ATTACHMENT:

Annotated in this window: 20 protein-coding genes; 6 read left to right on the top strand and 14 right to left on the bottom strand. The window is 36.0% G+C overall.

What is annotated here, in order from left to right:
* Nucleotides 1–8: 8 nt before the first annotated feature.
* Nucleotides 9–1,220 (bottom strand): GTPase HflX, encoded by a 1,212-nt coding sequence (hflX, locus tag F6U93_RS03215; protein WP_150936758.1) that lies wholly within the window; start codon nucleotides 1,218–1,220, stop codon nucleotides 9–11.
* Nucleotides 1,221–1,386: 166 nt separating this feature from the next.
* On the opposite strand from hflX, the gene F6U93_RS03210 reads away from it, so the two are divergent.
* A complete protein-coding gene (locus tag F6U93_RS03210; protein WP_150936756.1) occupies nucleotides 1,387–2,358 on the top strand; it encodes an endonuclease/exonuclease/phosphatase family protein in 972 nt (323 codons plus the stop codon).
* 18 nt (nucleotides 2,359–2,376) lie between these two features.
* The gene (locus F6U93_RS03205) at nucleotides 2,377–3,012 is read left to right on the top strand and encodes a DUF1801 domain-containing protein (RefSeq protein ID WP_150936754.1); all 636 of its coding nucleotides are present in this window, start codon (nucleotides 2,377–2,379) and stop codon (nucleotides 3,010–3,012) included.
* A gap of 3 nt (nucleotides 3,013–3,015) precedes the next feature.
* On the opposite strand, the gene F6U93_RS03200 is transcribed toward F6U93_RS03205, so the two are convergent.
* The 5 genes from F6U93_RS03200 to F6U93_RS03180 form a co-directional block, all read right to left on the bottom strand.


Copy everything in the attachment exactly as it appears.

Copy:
Annotated in this window: 20 protein-coding genes; 6 read left to right on the top strand and 14 right to left on the bottom strand. The window is 36.0% G+C overall.

What is annotated here, in order from left to right:
* Nucleotides 1–8: 8 nt before the first annotated feature.
* Nucleotides 9–1,220 (bottom strand): GTPase HflX, encoded by a 1,212-nt coding sequence (hflX, locus tag F6U93_RS03215; protein WP_150936758.1) that lies wholly within the window; start codon nucleotides 1,218–1,220, stop codon nucleotides 9–11.
* Nucleotides 1,221–1,386: 166 nt separating this feature from the next.
* On the opposite strand from hflX, the gene F6U93_RS03210 reads away from it, so the two are divergent.
* A complete protein-coding gene (locus tag F6U93_RS03210; protein WP_150936756.1) occupies nucleotides 1,387–2,358 on the top strand; it encodes an endonuclease/exonuclease/phosphatase family protein in 972 nt (323 codons plus the stop codon).
* 18 nt (nucleotides 2,359–2,376) lie between these two features.
* The gene (locus F6U93_RS03205) at nucleotides 2,377–3,012 is read left to right on the top strand and encodes a DUF1801 domain-containing protein (RefSeq protein ID WP_150936754.1); all 636 of its coding nucleotides are present in this window, start codon (nucleotides 2,377–2,379) and stop codon (nucleotides 3,010–3,012) included.
* A gap of 3 nt (nucleotides 3,013–3,015) precedes the next feature.
* On the opposite strand, the gene F6U93_RS03200 is transcribed toward F6U93_RS03205, so the two are convergent.
* The 5 genes from F6U93_RS03200 to F6U93_RS03180 form a co-directional block, all read right to left on the bottom strand.